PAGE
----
A previous study of mammoth remains, in Hot Springs, S.D., had found that among 14 dead specimens, 13 were young adult males and only one was female. But Ms. Pečnerová’s study investigated sex ratios using genetics.
The 98 specimens that the team had analyzed came from across the northern part of Siberia and had been collected over the course of four decades. The oldest were more than 60,000 years old, and the youngest, a specimen known as “Lonely Boy,” was about 4,000 years old. The genetic data did not provide insight into how old the mammoths were when they died, only their sex.
To obtain the DNA, the team first had to limit contamination. For that, they worked in a clean laboratory and wore lab suits similar to what Ebola doctors wear. They shaved off a few millimeters from the surface of their samples and then drilled into them to extract genetic data. They found that 66 were males and 29 were females.
The biggest limitation in the study is that their explanation for the skew is speculative and based mostly on the behavior of present-day elephants. The thought is that mammoths, like today’s elephants, lived in matriarchal societies where adult females protected the young. But around the ages of 14 or 15 when puberty set in, males left their herd and either became loners or joined bachelor groups, which were often led by inexperienced males. That was when they were more likely to do something risky, and find themselves stuck in frozen muck.
The natural traps buried their bodies quickly, protecting them from scavengers. The researchers said that their findings say nothing about the sex ratio of mammoths when they were alive, which they think may have been 50-50, only that males were more likely to die in ways that kept their remains preserved for thousands of years.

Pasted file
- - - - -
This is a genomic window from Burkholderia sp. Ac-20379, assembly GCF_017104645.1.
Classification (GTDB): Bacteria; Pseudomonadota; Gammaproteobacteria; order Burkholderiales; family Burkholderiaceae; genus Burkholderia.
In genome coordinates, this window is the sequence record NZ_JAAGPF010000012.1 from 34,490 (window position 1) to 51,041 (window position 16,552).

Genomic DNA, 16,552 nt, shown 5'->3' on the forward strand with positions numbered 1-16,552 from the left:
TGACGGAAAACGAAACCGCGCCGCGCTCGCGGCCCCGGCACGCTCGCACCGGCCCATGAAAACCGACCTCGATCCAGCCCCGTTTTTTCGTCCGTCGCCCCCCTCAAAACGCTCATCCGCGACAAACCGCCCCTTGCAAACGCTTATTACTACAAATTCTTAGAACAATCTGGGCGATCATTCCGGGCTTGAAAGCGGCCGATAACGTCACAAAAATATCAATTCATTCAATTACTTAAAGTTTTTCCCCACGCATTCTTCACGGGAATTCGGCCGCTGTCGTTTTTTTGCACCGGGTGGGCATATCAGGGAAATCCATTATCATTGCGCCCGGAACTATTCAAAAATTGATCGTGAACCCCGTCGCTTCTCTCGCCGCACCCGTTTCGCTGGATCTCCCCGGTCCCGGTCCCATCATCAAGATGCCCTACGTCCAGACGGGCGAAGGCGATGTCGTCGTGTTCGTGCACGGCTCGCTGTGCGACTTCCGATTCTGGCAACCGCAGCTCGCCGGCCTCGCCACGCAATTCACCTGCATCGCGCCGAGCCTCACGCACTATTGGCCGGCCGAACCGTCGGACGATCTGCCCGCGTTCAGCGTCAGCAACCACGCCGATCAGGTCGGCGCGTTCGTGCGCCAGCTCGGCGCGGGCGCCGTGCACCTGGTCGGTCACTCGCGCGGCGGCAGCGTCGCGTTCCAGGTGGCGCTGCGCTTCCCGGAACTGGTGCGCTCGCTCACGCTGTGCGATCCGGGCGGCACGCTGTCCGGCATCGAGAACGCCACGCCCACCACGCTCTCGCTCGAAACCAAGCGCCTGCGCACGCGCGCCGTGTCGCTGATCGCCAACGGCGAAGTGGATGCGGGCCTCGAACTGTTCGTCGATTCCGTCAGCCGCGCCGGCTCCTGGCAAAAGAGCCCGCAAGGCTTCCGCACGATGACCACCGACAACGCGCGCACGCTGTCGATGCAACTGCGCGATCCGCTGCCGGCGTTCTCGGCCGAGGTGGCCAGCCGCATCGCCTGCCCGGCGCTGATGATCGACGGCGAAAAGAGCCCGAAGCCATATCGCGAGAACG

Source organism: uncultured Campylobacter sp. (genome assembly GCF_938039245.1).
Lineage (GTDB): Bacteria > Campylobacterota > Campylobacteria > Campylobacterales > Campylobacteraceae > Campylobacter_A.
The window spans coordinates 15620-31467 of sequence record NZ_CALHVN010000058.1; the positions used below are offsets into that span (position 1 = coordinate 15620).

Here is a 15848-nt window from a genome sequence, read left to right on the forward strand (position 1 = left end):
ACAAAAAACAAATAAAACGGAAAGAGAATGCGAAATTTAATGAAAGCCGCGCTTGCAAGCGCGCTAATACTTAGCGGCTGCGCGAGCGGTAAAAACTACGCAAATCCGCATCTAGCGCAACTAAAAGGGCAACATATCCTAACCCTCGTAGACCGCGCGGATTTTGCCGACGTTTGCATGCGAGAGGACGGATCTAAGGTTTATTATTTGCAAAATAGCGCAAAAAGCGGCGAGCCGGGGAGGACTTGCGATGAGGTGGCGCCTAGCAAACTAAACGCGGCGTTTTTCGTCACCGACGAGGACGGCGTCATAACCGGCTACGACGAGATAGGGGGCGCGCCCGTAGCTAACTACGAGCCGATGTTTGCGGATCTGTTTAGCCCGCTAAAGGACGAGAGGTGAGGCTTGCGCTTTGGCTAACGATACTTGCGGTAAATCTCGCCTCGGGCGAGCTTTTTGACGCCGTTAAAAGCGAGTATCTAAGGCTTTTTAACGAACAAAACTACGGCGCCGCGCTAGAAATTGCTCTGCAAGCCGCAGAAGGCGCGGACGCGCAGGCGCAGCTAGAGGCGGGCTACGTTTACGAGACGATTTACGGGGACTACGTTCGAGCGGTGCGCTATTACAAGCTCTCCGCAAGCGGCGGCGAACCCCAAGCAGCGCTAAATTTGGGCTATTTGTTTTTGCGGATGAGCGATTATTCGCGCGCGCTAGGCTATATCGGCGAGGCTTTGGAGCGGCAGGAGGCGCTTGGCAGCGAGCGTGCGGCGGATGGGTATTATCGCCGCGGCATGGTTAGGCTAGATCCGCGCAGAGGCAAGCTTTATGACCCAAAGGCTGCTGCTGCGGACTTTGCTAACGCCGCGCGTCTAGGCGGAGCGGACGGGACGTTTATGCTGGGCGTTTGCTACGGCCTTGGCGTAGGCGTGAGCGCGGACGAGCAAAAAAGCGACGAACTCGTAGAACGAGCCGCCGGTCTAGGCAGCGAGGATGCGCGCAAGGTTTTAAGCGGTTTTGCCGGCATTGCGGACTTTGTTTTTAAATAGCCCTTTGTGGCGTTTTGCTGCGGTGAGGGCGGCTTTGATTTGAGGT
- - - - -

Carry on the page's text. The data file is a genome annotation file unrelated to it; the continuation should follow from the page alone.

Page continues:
Beth Shapiro, an evolutionary molecular biologist at the University of California, Santa Cruz, who was not involved in the study, said she was surprised by the results and that the team’s hypothesis was sensible given what we know about elephant behavior. She added that it would be interesting to see if there is a sex ratio difference for other prehistoric mammals preserved in the permafrost, like bison and horses.
Daniel Fisher, a paleontologist at the University of Michigan, said the hypothesis was well-founded, but that tusks should not have been used in the study because males often broke their tusks while fighting each other, but that did not mean they died.
The authors said that even discounting their tusk fragments and only using teeth, bone and hair samples, they still had more dead males.
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